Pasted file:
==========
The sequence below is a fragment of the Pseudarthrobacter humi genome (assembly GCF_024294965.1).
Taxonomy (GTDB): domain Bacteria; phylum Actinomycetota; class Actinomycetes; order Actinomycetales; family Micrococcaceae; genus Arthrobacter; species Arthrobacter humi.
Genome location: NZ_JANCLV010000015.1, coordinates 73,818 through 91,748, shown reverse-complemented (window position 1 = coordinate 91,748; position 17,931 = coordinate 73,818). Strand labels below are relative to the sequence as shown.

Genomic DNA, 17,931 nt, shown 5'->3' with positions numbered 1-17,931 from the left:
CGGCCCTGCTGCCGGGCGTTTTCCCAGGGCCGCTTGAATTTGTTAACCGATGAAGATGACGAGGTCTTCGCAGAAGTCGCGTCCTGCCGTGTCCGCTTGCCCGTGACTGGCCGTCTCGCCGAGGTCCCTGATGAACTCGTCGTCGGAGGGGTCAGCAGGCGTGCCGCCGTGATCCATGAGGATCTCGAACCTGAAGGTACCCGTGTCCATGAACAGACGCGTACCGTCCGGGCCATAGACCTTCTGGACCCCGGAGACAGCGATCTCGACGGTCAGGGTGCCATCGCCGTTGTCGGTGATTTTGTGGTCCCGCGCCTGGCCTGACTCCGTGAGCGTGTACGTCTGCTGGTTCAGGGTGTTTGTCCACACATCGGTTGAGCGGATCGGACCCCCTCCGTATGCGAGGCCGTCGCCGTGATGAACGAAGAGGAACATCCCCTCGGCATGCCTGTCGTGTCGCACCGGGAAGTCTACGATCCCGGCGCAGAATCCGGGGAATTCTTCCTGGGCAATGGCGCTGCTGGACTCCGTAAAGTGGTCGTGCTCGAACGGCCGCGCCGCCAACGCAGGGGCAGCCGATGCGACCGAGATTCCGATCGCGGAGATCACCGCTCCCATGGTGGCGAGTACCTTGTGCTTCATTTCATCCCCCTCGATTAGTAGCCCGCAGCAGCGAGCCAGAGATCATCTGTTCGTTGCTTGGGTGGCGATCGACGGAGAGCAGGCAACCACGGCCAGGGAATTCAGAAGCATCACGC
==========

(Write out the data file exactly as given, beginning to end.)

The sequence below is a fragment of the Pseudarthrobacter humi genome (assembly GCF_024294965.1).
Taxonomy (GTDB): domain Bacteria; phylum Actinomycetota; class Actinomycetes; order Actinomycetales; family Micrococcaceae; genus Arthrobacter; species Arthrobacter humi.
Genome location: NZ_JANCLV010000015.1, coordinates 73,818 through 91,748, shown reverse-complemented (window position 1 = coordinate 91,748; position 17,931 = coordinate 73,818). Strand labels below are relative to the sequence as shown.

Genomic DNA, 17,931 nt, shown 5'->3' with positions numbered 1-17,931 from the left:
CGGCCCTGCTGCCGGGCGTTTTCCCAGGGCCGCTTGAATTTGTTAACCGATGAAGATGACGAGGTCTTCGCAGAAGTCGCGTCCTGCCGTGTCCGCTTGCCCGTGACTGGCCGTCTCGCCGAGGTCCCTGATGAACTCGTCGTCGGAGGGGTCAGCAGGCGTGCCGCCGTGATCCATGAGGATCTCGAACCTGAAGGTACCCGTGTCCATGAACAGACGCGTACCGTCCGGGCCATAGACCTTCTGGACCCCGGAGACAGCGATCTCGACGGTCAGGGTGCCATCGCCGTTGTCGGTGATTTTGTGGTCCCGCGCCTGGCCTGACTCCGTGAGCGTGTACGTCTGCTGGTTCAGGGTGTTTGTCCACACATCGGTTGAGCGGATCGGACCCCCTCCGTATGCGAGGCCGTCGCCGTGATGAACGAAGAGGAACATCCCCTCGGCATGCCTGTCGTGTCGCACCGGGAAGTCTACGATCCCGGCGCAGAATCCGGGGAATTCTTCCTGGGCAATGGCGCTGCTGGACTCCGTAAAGTGGTCGTGCTCGAACGGCCGCGCCGCCAACGCAGGGGCAGCCGATGCGACCGAGATTCCGATCGCGGAGATCACCGCTCCCATGGTGGCGAGTACCTTGTGCTTCATTTCATCCCCCTCGATTAGTAGCCCGCAGCAGCGAGCCAGAGATCATCTGTTCGTTGCTTGGGTGGCGATCGACGGAGAGCAGGCAACCACGGCCAGGGAATTCAGAAGCATCACGC